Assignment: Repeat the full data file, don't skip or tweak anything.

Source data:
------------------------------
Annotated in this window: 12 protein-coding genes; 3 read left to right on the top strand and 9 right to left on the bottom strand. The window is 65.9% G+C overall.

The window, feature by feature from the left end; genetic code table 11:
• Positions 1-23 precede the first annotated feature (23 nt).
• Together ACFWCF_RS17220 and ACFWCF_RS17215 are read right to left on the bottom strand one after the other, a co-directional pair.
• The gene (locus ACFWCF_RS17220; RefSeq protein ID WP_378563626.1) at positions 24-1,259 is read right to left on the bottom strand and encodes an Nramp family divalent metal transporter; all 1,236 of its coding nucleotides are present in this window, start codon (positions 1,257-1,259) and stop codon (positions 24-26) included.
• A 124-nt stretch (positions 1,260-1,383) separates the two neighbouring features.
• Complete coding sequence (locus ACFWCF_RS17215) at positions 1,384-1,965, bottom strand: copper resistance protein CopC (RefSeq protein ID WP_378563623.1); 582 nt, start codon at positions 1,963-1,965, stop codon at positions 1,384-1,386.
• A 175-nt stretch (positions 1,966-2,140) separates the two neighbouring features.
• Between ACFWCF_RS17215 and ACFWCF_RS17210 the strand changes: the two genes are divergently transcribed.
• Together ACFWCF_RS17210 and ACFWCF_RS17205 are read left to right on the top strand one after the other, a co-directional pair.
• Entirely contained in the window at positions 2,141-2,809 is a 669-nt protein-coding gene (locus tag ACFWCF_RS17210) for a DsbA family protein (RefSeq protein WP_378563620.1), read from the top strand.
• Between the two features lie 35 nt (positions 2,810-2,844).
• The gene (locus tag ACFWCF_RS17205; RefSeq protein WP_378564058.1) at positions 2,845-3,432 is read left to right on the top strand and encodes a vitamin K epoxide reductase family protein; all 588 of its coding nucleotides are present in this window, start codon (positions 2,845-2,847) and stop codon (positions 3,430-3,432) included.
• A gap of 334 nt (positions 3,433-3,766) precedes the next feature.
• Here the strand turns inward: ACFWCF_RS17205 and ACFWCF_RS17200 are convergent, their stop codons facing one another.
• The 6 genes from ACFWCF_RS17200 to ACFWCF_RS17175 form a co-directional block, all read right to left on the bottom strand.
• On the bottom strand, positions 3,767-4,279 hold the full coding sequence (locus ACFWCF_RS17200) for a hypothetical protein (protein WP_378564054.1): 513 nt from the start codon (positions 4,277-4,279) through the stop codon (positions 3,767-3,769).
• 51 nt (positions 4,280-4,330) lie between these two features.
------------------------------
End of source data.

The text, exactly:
Annotated in this window: 12 protein-coding genes; 3 read left to right on the top strand and 9 right to left on the bottom strand. The window is 65.9% G+C overall.

The window, feature by feature from the left end; genetic code table 11:
• Positions 1-23 precede the first annotated feature (23 nt).
• Together ACFWCF_RS17220 and ACFWCF_RS17215 are read right to left on the bottom strand one after the other, a co-directional pair.
• The gene (locus ACFWCF_RS17220; RefSeq protein ID WP_378563626.1) at positions 24-1,259 is read right to left on the bottom strand and encodes an Nramp family divalent metal transporter; all 1,236 of its coding nucleotides are present in this window, start codon (positions 1,257-1,259) and stop codon (positions 24-26) included.
• A 124-nt stretch (positions 1,260-1,383) separates the two neighbouring features.
• Complete coding sequence (locus ACFWCF_RS17215) at positions 1,384-1,965, bottom strand: copper resistance protein CopC (RefSeq protein ID WP_378563623.1); 582 nt, start codon at positions 1,963-1,965, stop codon at positions 1,384-1,386.
• A 175-nt stretch (positions 1,966-2,140) separates the two neighbouring features.
• Between ACFWCF_RS17215 and ACFWCF_RS17210 the strand changes: the two genes are divergently transcribed.
• Together ACFWCF_RS17210 and ACFWCF_RS17205 are read left to right on the top strand one after the other, a co-directional pair.
• Entirely contained in the window at positions 2,141-2,809 is a 669-nt protein-coding gene (locus tag ACFWCF_RS17210) for a DsbA family protein (RefSeq protein WP_378563620.1), read from the top strand.
• Between the two features lie 35 nt (positions 2,810-2,844).
• The gene (locus tag ACFWCF_RS17205; RefSeq protein WP_378564058.1) at positions 2,845-3,432 is read left to right on the top strand and encodes a vitamin K epoxide reductase family protein; all 588 of its coding nucleotides are present in this window, start codon (positions 2,845-2,847) and stop codon (positions 3,430-3,432) included.
• A gap of 334 nt (positions 3,433-3,766) precedes the next feature.
• Here the strand turns inward: ACFWCF_RS17205 and ACFWCF_RS17200 are convergent, their stop codons facing one another.
• The 6 genes from ACFWCF_RS17200 to ACFWCF_RS17175 form a co-directional block, all read right to left on the bottom strand.
• On the bottom strand, positions 3,767-4,279 hold the full coding sequence (locus ACFWCF_RS17200) for a hypothetical protein (protein WP_378564054.1): 513 nt from the start codon (positions 4,277-4,279) through the stop codon (positions 3,767-3,769).
• 51 nt (positions 4,280-4,330) lie between these two features.